I'm sure there are a lot of questions about why not organic cotton or t-shirt choices. When I decided to look into this we determined that the product quality, style, price and all the factors had to be comparable to what we currently carry. Unfortunately, except for a single girls tee, nothing really matched up except the hats. The men's hemp shirts ran a full size larger, the ladies' shirts had poor fit, organic is too expensive and the one company that everyone THINKS is organic actually isn't and the shirts run small to boot. In general they lacked color selection and style. I can't make what won't sell.
Currently the manufactures are aiming at a different market. The clothes are either hippie mama or yoga fanatic. I don't need a yoga bra - how about just a normal standard sized tee?? I want products without all the stereotypes. Another big minus was the inclusion of manufacture labels on the front of shirts (we're selling our brand not yours) and the use of the hemp leaf labels on the outside of the clothing. That really isn't going to appeal to the majority of consumers. I want to sell hemp - not advertise it. I think the hemp industry has a long way to go before it is mainstream. They are never going to subvert the dominant culture by selling drawstring pants that look like pajama bottoms.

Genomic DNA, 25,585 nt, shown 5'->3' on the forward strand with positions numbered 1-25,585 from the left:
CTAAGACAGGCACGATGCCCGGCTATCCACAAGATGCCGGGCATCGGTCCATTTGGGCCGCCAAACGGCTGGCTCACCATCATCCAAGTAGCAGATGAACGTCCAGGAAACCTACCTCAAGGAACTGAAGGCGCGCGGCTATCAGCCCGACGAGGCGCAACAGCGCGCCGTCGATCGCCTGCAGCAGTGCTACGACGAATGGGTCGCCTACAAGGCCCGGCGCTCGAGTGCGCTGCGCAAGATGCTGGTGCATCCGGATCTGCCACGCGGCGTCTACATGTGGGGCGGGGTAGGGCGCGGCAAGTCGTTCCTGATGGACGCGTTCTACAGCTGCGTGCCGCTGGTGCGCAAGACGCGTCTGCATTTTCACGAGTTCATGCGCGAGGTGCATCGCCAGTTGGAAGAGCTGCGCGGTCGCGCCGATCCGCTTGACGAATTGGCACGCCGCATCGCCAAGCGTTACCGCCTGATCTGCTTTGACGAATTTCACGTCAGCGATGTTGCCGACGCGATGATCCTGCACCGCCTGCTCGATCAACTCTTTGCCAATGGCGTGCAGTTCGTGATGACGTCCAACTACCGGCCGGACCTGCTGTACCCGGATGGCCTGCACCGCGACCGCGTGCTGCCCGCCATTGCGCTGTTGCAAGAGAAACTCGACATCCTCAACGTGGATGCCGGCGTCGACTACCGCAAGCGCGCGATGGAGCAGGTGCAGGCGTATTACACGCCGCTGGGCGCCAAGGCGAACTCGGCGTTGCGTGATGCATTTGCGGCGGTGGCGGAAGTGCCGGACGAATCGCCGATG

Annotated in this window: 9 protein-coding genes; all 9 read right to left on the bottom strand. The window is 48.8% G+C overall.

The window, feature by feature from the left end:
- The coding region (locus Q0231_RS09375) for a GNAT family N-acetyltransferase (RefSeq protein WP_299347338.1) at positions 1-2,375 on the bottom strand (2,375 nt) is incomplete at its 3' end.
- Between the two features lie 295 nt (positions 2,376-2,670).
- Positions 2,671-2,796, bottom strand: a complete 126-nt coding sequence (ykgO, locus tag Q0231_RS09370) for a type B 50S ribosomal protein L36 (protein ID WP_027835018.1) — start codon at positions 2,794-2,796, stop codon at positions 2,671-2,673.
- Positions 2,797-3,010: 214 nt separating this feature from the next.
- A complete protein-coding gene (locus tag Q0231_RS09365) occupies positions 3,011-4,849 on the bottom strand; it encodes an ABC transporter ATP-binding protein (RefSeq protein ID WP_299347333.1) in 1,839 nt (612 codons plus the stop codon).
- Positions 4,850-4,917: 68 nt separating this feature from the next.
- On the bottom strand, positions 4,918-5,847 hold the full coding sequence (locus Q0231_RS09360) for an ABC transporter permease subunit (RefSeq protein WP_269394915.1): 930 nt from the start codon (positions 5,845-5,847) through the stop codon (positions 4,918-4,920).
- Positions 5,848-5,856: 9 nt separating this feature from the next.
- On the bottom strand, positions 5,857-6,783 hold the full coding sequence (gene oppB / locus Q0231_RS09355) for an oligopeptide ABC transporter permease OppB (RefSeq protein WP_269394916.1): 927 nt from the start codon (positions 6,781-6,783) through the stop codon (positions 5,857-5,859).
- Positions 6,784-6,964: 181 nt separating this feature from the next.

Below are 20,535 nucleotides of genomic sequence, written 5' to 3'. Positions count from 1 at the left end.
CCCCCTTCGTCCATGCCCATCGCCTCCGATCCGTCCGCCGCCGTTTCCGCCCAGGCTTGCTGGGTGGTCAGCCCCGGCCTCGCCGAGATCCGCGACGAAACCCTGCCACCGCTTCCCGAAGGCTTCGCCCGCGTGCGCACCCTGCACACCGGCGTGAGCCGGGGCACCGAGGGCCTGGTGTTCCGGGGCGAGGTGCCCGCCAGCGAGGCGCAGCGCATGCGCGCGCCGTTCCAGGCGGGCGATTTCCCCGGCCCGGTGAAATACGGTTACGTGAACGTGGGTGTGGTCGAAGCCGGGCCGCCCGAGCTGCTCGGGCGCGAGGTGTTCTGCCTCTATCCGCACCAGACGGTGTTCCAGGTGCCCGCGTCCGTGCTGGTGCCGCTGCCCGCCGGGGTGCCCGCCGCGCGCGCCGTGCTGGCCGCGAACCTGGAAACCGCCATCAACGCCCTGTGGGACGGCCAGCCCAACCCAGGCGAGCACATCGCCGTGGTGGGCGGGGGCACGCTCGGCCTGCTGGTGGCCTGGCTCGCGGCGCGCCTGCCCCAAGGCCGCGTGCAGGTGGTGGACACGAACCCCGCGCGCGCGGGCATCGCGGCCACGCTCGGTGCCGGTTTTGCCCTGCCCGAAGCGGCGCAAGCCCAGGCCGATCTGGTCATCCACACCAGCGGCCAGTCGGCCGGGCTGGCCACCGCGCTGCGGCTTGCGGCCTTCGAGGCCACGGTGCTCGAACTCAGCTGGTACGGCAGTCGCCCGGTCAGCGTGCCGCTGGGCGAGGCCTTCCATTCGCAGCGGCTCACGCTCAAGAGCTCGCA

I'm not even sure they want to go there. I met several people in the hemp supply world. They are all talk about how the world (possibly the universe) needs to take up hemp and other eco fibers but then they insist the consumers conform to the lifestyle. They aren't trying to appeal to the masses and thus can't affect a real change. We do want to expand the apparel offerings when comparable items become available. I'm always looking around.
Overall, I'm amazed by how poorly the environmental/hemp message is conveyed in general. Woody Harrelson was arrested in 1996 for planting hemp seeds in an effort to change the laws which mistakenly place hemp under the jurisdiction of the DEA instead of the Dept. of Agriculture. He was eventually acquitted but the law still stands. I remember this occurring but the message was completely lost on me at the time.
And for the truly curious, we work with Canadian companies who import from privately owned and/or free trade factories in China because they are allowed to grow hemp there. There are many of your fellow MT fans from the Gulf Coast area. We don't know the status of any but there is a strong likelihood that they are one of the many who need aid at this very moment. Please donate what you can to a charity offering assistance to the victims - even if it is only spare change at a grocery store Coinstar machine. Piro and I did it and it is so easy. You get a receipt for your records and even the small amount will help someone. The Red Cross states that if half of those Americans living within 2 miles of a Coinstar machine donated just $1 in spare change to the Red Cross, it would raise more than $65 million to support American Red Cross lifesaving services in communities nationwide! We hope all of the MT community is safe and our thoughts are with everyone who has been affected by this catastrophe.